GIRLS SOCCER: Shootout Win Powers Colts to District Title

TROY PLAYERS GATHER around the team's district championship trophy after last Saturday's 4-2 penalty shootout win over Bloomfield Hills. "Last year, it was a bumpy year, but looking back on this year, I knew we could win districts," Colts senior goalkeeper Lindsey Bolas said.

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by BRYAN EVERSON

Troy’s season came to an end Tuesday evening, but not before a successful week that culminated in some new hardware for the trophy cabinet.

The Colts captured their first district championship since 2013, defeating Bloomfield Hills 4-2 in a penalty shootout last Saturday afternoon in their own backyard.

Maria Shuwayhat, Ally Smolinski and Chelsea Henning all converted from the spot before Troy senior goalkeeper Lindsey Bolas stepped up for the winner that secured the victory.

Stopping shots is relatively routine for Bolas, but scoring was something of a different variety.

“I haven’t scored since I played in the field when I was nine years old,” said Bolas, a four-year varsity player. In the past two seasons when I’ve gotten the chance to play in the field, it’s always been the joke, like, ‘Lindsey needs to score a goal,’ and I’ve always been so close. I’m so happy the universe held out on me and gave me a goal this game, because this is way better than any other game I wanted to score in.”

“This has been my goal for four years to win districts. Last year, it was a bumpy year, but looking back on this year, I knew we could win districts. This is a great group of girls and I’m really happy to play with them.”

Smolinski opened the scoring for Troy early in the first half on a goal that officials ruled barely crossed the line.

“I give it to the linesman,” Troy coach Dan Troccoli said. “I couldn’t tell from my vantage point, but he said it was in. Goal-line technology is not here.”

A missed penalty by the Colts roughly 10 minutes after the break nearly proved costly when Bloomfield Hills junior Christian Hickson evened the score with just 1:56 remaining in regulation, but the home side absorbed some pressure and also went forward at times to try and finish the game in the two 10-minute periods of extra time before heading to the shootout.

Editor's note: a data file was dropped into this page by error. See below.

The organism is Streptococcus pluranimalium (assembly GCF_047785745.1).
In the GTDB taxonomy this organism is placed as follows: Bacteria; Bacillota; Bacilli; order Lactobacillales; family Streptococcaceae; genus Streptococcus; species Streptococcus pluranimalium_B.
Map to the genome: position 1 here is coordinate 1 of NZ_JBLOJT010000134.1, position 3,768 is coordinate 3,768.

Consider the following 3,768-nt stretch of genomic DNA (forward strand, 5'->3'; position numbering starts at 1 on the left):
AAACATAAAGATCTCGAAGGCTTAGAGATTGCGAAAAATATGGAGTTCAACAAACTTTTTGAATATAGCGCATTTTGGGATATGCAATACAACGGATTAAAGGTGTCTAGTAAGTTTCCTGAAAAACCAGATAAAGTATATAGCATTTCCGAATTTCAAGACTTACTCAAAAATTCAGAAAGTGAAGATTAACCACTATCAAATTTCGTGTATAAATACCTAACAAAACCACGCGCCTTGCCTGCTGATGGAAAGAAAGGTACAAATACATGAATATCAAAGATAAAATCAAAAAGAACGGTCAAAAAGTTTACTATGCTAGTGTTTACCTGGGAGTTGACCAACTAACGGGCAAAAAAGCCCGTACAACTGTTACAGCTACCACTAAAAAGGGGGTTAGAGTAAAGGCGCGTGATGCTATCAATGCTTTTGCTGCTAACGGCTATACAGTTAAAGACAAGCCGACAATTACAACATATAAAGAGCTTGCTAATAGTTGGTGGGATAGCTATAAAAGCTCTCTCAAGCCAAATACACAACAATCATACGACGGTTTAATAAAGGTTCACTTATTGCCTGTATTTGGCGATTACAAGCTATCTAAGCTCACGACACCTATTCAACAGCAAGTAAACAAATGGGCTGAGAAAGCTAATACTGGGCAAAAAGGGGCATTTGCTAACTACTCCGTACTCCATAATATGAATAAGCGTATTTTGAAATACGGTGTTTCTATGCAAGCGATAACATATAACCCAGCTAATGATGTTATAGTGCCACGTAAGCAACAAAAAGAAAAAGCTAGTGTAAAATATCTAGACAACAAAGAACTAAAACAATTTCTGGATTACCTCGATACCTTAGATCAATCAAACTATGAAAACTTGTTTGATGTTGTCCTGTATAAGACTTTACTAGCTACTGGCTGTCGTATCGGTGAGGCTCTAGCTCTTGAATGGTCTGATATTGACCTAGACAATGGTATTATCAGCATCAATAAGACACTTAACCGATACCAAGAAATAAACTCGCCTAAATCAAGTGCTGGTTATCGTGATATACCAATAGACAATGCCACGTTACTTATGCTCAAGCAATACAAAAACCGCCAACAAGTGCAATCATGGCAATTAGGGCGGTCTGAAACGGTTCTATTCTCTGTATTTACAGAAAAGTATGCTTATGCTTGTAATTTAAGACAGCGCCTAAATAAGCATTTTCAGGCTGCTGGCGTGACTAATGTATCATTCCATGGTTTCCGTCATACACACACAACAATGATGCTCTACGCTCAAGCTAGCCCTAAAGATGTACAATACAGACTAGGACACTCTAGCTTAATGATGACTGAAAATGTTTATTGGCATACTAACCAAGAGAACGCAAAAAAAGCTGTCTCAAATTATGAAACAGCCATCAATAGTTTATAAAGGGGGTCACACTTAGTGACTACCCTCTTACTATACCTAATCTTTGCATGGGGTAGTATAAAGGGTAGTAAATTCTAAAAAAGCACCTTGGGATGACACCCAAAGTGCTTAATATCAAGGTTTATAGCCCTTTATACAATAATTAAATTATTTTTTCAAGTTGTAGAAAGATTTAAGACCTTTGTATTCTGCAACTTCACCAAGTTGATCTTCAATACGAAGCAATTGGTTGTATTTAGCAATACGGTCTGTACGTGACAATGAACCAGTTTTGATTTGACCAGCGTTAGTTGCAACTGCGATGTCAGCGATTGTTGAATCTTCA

“It says a lot about their character and ability to rebound,” Troccoli said of his players. “They know if they can play hard, they can play with anybody in the state. We weren’t playing to get the PKs, we were playing to win in overtime. We weren’t just sitting back waiting for them.”

Later in the day at Athens, the Red Hawks had their season come to an end, falling short in a district championship 2-1 to Utica Ford.

The Falcons got the upper hand first with 23:21 on the clock in the opening half when Salena Speagle released a shot with her right foot from inside the six-yard area and Athens goalkeeper Julia Lower wasn’t able to alter the path of the ball with her left foot enough to prevent it from rolling in for the goal.

Less than 90 seconds afterward, senior Cecilia Steinwascher doubled the Red Hawks’ deficit with a shot from outside the box into the upper right corner.

“They’re a little bit more savvy than we are off the ball,” Athens coach Todd Heugh said. “They have a lot of seniors in the midfield, and we were playing with two freshmen and a sophomore. I think that got us, but it’s a game of chances and what you do. We hit the crossbar and get a corner early and the ball goes wide, and they come back down the field and score two in three minutes.”

Speagle and Steinwascher both scored goals when the two teams met in a 4-0 Ford victory in late March, but unlike then, the Red Hawks (13-6-3) were able to answer back. Midway through the second half, sophomore Skyla Gebauer played a pass forward to senior Alexis Rogers with Ford’s left back out of position, forcing a near-post save that led to a corner kick, and after the ensuing effort was initially cleared off the line, senior Hayley Rauser connected with a side volley on the rebound to make it 2-1 with 19:47 to go.

Athens knocked on the door with several good chances despite not being able to even the scoreline. Freshman Alli Leonard uncorked a shot fro 30 yards out that rang off the football crossbar just above almost immediately after Rauser’s goal, and a 3-on-1 counterattack looked to be a high-percentage chance if not for a critical interception by Ford defender Alana Wood with 10 minutes remaining.

“Nine times out of 10 Alli makes that pass to Ashley [Leonard], and probably nine times out of 10 Ashley puts that ball on frame,” Heugh said. “Yeah, that was a little bit of a bummer.”